In our latest review, Eric took a look at Kerberos Productions’ most recent release Sword of the Stars: The Pit. The game takes place in a post apocalyptic worlds ravaged by plague, and you are the worlds last hope for a cure. Swords of the Stars: The Pit released on March 8th, 2013 across many sites for PC for $9.99.
GAME NAME: Sword of the Star: The Pit
DEVELOPER(S): Kerberos Productions
PUBLISHER(S): Kerberos Productions
RELEASE DATE(S): March 8, 2013
We’d like to thank Kerberos Productions for giving us the opportunity to review Swords of the Stars: The Pit.
A deadly plague ravages your world. Your last hope: a legendary alien facility dug deep into the Feldspar Mountains…a massive Pit, built by the ancient Suul’ka. If ‘The Pit’ really exists, there might be something left. Something that will give your doctors a fighting chance at the cure.
As of late, it seems as if roguelikes have really saturated the indie game scene. This isn’t a bad thing, but it’s rare that one does something different. Enter Sword of the Stars: The Pit.
It’s hard to explain exactly what Sword of the Stars: The Pit is. At first glance, The Pit looks like an overhead Dead Space with pixelated graphics. In some ways that is an understandable statement, but Sword of the Stars: The Pit is way more in-depth than EA’s generic alien games.
One of the first things of note is that Sword of the Stars: The Pit is a turn-based roguelike. One death and the game is over. Death can be served out in many manners. There is the usual death by loss of all HP, but Kerberos Productions heavily expands upon the idea of game deaths.
Food is a necessity in surviving The Pit. Sure, eat some meat and that usually cures hunger, but what if not all of the meat was safe? What if some of the meat needed to be cooked first? What if some of the meats needed to be purified? Well, these are some of the issues that will be run into. This is the great thing about having a “hunger bar”. There is all kinds of food to be consumed, but some skills will be needed in order to cook or purify foods. If one chooses to just consume food, they may find themselves becoming poisoned, or sometimes diseased.
Luckily, this game reintroduces survival horror. Maybe not in the ways that Sword of the Stars: The Pit is scary, but more along the lines of getting so far into the pit and having to restart all of the way back at the beginning. It’s a truly interesting concept that has never been approached in this way.
As previously stated, Sword of the Stars: The Pit is turn-based. Think of this as Chrono Trigger, only without the story to get in the way of having to get one’s head into the gameplay. Story isn’t unwelcome, but it isn’t needed in this particular game, and this is a great thing. So, how is this game like Chrono Trigger? Well, enemies are all around and choosing the strategy of which enemy to engage first can be the difference between life and death. Every action takes a turn. This includes walking, hacking consoles, opening cabinets, and attacking. Normally these types of elements turn me off to games, but Kerberos executed this type of gameplay in such a brilliant manner that I became hooked instantly.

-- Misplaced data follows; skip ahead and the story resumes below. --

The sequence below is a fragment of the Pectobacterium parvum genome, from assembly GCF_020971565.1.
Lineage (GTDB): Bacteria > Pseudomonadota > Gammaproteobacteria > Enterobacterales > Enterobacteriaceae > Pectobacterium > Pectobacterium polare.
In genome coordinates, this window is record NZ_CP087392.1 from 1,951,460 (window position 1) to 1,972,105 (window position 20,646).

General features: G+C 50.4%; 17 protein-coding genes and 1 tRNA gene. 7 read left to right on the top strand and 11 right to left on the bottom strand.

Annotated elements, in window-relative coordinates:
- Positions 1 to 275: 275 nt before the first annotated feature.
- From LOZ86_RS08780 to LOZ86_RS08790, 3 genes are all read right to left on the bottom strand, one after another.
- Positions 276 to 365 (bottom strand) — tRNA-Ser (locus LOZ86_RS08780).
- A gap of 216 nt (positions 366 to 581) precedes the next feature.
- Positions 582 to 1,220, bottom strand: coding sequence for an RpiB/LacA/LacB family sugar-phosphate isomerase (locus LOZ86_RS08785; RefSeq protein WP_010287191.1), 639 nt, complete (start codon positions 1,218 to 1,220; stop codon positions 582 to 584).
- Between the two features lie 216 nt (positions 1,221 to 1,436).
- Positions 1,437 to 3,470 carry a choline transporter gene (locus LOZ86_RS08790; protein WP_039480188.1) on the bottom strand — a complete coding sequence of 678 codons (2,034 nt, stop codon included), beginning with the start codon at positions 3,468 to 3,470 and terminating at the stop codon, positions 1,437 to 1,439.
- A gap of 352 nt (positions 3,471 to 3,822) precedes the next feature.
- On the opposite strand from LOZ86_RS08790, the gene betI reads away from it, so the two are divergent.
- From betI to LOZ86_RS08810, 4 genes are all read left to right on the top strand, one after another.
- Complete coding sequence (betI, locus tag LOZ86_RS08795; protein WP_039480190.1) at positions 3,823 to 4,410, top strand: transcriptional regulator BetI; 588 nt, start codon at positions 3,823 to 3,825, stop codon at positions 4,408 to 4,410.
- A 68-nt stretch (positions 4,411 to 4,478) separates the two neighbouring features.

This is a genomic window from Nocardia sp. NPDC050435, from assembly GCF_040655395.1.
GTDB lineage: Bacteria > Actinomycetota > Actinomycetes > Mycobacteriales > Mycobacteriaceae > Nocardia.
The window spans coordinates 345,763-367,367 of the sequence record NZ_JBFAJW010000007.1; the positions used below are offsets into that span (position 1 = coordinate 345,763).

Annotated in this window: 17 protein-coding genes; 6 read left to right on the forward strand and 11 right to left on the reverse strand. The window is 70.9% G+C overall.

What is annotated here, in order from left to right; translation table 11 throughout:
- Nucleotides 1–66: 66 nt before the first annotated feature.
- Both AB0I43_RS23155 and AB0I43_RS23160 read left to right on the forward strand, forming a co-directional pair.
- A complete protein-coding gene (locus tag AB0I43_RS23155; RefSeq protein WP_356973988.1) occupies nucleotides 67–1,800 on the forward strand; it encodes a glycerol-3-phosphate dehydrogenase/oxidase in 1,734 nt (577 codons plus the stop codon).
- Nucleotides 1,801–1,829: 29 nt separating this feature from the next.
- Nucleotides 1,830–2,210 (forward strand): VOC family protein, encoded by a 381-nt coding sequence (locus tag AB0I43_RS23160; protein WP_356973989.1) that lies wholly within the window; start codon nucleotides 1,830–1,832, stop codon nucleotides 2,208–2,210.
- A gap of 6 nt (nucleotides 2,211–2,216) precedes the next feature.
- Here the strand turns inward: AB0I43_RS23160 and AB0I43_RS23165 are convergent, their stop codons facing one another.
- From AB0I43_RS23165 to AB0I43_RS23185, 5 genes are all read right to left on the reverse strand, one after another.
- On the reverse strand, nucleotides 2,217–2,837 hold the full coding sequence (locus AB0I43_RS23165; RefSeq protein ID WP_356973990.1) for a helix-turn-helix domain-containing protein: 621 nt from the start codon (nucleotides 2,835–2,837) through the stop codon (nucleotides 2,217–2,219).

What else does Sword of the Stars: The Pit bring to the table? A whole slew of level-up mechanics. There is the normal bar that shows the experience that the player gains, but experience is gained in a myriad of ways. The usual way of gaining experience is still here. In fact, killing monsters is the quickest way to level a character up, but it isn’t the only way. Experience can be gained by hacking terminals, cooking food, or by just about any other means.
The thing that matters is that Sword of the Stars: The Pit is very in-depth with its systems, and doesn’t hold your hand when it comes to explaining the game. I learned how to play within 5 minutes and it was a very rewarding experience.
The audio of Sword of the Stars: The Pit may be the weakest aspect of the game. It’s not because of the music. The chiptune music will get stuck in one’s head from time to time, or sometimes add to the dingy look of the caves.
The Pit can sometimes feel very dangerous and make someone feel uneasy because there are no NPCs to speak to. It’s just the character that is chosen in the beginning and the monster. But it’s hard to stay in the world with some of the goofy voice-overs. The characters sound like your stereotypical bro-shooter fans.
Other than character voice-overs, monsters sound great and can sometimes leave a player feeling unsettled. Thankfully, the sound of the monsters let the player know what is coming and how they should prepare for the next encounter.
Sword of the Stars: The Pit is gloomy, but not in a way that it is a turnoff. It’s a dark game that takes place inside of abandoned labs and caves that are all rendered in a great 16-bit style. Something about the look can really make a person become immersed into the world, and there is no better feeling than when a game can make somebody become invested in the world surrounding the chosen avatar.
Down to the Nitty Gritty:
The Pit is a fantastic game that will remain on anyone’s mind after jumping into the world. Whether it’s the unique gameplay or the ability to level up just about anything that a character can do. Sword of the Stars: The Pit is an absolute must-play for gamers that want a new spin on an old genre. Simply take out the annoying voice-overs and this game is an instant classic.
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